Review: Charles Busch

Legendary playwright and drag performer Charles Busch has always combined elegantly languid, self-effacing charm with an effortlessly brassy glamour. His current cabaret act, titled “My Kinda ’60s” is the first club act of his I’ve seen where we find Charles in boy drag – albeit with a subtle dash of rouge, wearing an emerald green paisley suit with rhinestone buttons.

Busch has a pleasantly throaty high tenor voice. As with the greatest cabaret singers, it’s all about how Busch acts the story and emotion of a song: He finds corners I didn’t know existed in the Bacharach / David ballad “Anyone Who Had a Heart.” Busch sincerely loves artifice; usually, he invests every moment he has on-stage with substantial style.

Here, the lack of wigs and dresses also signifies that Charles is going for something a little more personal and vulnerable. Because this isn’t just a random 1960s-themed show. It is, above all, a love letter to Busch’s Aunt Lillian, an eccentric and loving lady who helped him bloom as he came of age in that turbulent decade.

Busch is very precise about his pop culture references. He successfully catches the feeling of trying to keep up with confusing changing times. As a matter of fact one of the definite high points of the show is a supremely confident rendition of Bob Dylan’s “The Times They Are A-Changin’” which, he observes, is even more timely today.

The act isn’t all earnest sincerity, though there’s more of that than usual. There are still plenty of quoted Judy Garland mannerisms. As always, he moves from one glittering camp archetype to another with effortless ease. It’s just the tone that has shifted. It’s fun, but the undercurrent of social comment that runs through all of Busch’s work is much more explicit. Highly recommended.

For tickets, click here.

To learn about Jonathan Warman’s directing work, see jonathanwarman.com.

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Review: Time and the Conways

This sturdy, smart play from 1937 is equal parts philosophical rumination on the “time” part of the title, and rigorously observed family drama about “the Conways.” In 1919, at the 21st birthday party for Kay Conway (Charlotte Parry), the titular upper-middle class British family see a sunny future ahead – I mean, the worst war in human history had just ended, how could it ever get as bad as that again? Then we jump to 1937, in what is either the actual future, or Kay’s dark premonition, or both.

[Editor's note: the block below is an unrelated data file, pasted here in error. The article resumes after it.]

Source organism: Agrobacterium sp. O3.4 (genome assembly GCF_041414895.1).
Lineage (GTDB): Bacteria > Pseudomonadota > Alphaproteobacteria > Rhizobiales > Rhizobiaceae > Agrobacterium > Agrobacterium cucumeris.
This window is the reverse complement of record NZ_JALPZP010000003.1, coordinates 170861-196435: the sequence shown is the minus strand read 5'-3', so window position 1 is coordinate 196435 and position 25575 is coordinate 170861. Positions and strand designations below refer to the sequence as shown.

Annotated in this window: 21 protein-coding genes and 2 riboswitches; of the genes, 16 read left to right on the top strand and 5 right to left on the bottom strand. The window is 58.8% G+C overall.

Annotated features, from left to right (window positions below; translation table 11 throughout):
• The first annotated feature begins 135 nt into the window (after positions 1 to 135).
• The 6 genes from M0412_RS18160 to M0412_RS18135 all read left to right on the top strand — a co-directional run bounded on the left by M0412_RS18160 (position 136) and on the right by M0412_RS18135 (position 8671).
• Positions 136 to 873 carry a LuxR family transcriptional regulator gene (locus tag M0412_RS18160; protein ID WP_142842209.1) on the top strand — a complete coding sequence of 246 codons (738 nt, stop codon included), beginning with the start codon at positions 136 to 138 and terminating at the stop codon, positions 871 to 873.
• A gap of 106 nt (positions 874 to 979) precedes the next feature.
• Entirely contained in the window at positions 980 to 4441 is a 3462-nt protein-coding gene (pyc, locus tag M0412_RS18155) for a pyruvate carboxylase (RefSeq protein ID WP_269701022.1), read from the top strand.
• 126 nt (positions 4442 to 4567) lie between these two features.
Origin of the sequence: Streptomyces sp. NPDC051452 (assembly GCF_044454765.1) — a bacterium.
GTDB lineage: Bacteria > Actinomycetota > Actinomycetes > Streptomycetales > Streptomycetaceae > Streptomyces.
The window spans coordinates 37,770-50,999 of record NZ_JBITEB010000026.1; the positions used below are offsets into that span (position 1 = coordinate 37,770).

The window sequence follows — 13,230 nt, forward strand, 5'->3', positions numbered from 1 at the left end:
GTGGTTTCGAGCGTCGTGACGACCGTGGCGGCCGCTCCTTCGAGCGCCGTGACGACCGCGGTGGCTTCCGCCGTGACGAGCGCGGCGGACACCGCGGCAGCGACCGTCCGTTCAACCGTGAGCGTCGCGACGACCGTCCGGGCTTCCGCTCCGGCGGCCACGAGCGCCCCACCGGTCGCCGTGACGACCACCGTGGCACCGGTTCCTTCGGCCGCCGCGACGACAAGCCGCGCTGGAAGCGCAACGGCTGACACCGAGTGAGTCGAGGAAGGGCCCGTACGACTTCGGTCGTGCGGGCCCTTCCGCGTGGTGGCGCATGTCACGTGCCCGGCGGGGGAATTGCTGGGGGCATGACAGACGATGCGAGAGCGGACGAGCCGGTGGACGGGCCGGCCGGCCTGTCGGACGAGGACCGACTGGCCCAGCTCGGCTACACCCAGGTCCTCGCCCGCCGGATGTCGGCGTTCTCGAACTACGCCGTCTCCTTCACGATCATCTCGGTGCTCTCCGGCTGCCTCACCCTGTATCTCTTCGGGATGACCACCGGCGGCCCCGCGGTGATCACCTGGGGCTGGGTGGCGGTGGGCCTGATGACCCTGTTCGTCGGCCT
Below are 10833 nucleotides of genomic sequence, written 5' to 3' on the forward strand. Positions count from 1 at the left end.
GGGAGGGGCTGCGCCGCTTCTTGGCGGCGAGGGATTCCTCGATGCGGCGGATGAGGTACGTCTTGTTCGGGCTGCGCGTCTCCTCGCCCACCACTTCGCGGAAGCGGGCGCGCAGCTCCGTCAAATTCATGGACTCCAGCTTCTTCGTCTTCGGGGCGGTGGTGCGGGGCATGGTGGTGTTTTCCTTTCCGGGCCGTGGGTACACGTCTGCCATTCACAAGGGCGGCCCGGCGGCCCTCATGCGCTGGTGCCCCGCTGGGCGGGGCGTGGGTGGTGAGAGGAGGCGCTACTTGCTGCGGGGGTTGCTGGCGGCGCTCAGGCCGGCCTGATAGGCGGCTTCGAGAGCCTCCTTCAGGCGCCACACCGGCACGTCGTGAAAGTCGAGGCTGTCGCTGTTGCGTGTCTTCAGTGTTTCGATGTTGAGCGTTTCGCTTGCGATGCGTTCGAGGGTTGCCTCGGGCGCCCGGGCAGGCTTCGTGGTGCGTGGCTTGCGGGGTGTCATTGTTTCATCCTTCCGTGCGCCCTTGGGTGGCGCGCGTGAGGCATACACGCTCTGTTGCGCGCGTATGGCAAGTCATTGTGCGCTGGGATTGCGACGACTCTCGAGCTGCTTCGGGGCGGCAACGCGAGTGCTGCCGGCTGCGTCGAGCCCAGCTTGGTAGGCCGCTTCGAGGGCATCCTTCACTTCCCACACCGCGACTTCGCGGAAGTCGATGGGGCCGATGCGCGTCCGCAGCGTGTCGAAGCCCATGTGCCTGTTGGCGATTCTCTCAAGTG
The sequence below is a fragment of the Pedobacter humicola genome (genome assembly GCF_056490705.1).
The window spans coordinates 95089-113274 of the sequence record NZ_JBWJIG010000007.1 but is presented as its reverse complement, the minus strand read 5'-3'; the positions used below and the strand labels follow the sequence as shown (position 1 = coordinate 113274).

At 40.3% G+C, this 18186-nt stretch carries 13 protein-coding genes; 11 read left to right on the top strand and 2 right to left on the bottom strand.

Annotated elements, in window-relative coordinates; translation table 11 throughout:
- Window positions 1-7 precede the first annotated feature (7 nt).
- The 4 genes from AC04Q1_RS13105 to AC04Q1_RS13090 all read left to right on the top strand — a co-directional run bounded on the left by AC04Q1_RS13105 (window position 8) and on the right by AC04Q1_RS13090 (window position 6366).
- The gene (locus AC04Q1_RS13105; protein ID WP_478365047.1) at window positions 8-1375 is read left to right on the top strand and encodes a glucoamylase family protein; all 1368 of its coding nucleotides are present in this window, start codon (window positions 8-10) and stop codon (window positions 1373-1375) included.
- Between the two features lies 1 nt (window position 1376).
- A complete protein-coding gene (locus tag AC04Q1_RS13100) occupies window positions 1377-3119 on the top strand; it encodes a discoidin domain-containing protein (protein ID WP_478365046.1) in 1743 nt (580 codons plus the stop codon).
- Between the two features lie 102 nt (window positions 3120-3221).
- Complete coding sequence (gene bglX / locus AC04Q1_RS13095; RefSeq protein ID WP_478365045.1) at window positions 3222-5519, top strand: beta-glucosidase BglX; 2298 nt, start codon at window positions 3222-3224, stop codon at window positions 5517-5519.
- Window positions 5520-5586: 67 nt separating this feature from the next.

In addition to its philosophical and “family psychology” themes, J. B. Priestley’s Time and the Conways is rich with political thoughts that range from the most idealistic socialism to the most mercenary capitalism, which speaks loudly to the anxieties of 2017 America. Director Rebbeca Taichman, fresh off her Tony win for Indecent, is an ideal match for this thoughtful material. Just as with Indecent, she creates several coups de théâtre that express Priestley’s ideas in breathtakingly simple theatrical moments.

The star in this production is Elizabeth McGovern, much loved as Downton Abbey‘s Lady Gratham, Cora Crawley. Here she plays family matriarch Mrs. Conway, a “monster mother” type familiar in American dramas from such characters as Tennessee Williams’s Amanda Wingfield or O’Neill’s Mary Tyrone – well-intentioned perhaps, but blinded by self-interest to the ways she damages her children. McGovern plays the positives here, going full-force into Mrs. Conway’s often unwarranted optimism to heartbreaking effect.

But as with the Williams and O’Neill characters referenced above, Mrs. Conway is not the central character of Time and the Conways. Though the play is in many ways an ensemble show, Kay is the character who holds the story together. Parry does a marvelous job with this sensitive, troubled yet hardy soul. The outstanding performance, though, is Gabriel Ebert as the quietly thoughtful and stoically content Alan. Quiet as Alan is, it’s clear when he does speak that much more is going on inside his head than those of the rest of the family combined. Ebert reflects every nuance, and gives a performance that shines from inside. Recommended.

For tickets, click here.

To learn about Jonathan Warman’s directing work, see jonathanwarman.com.

Review: Rita Wilson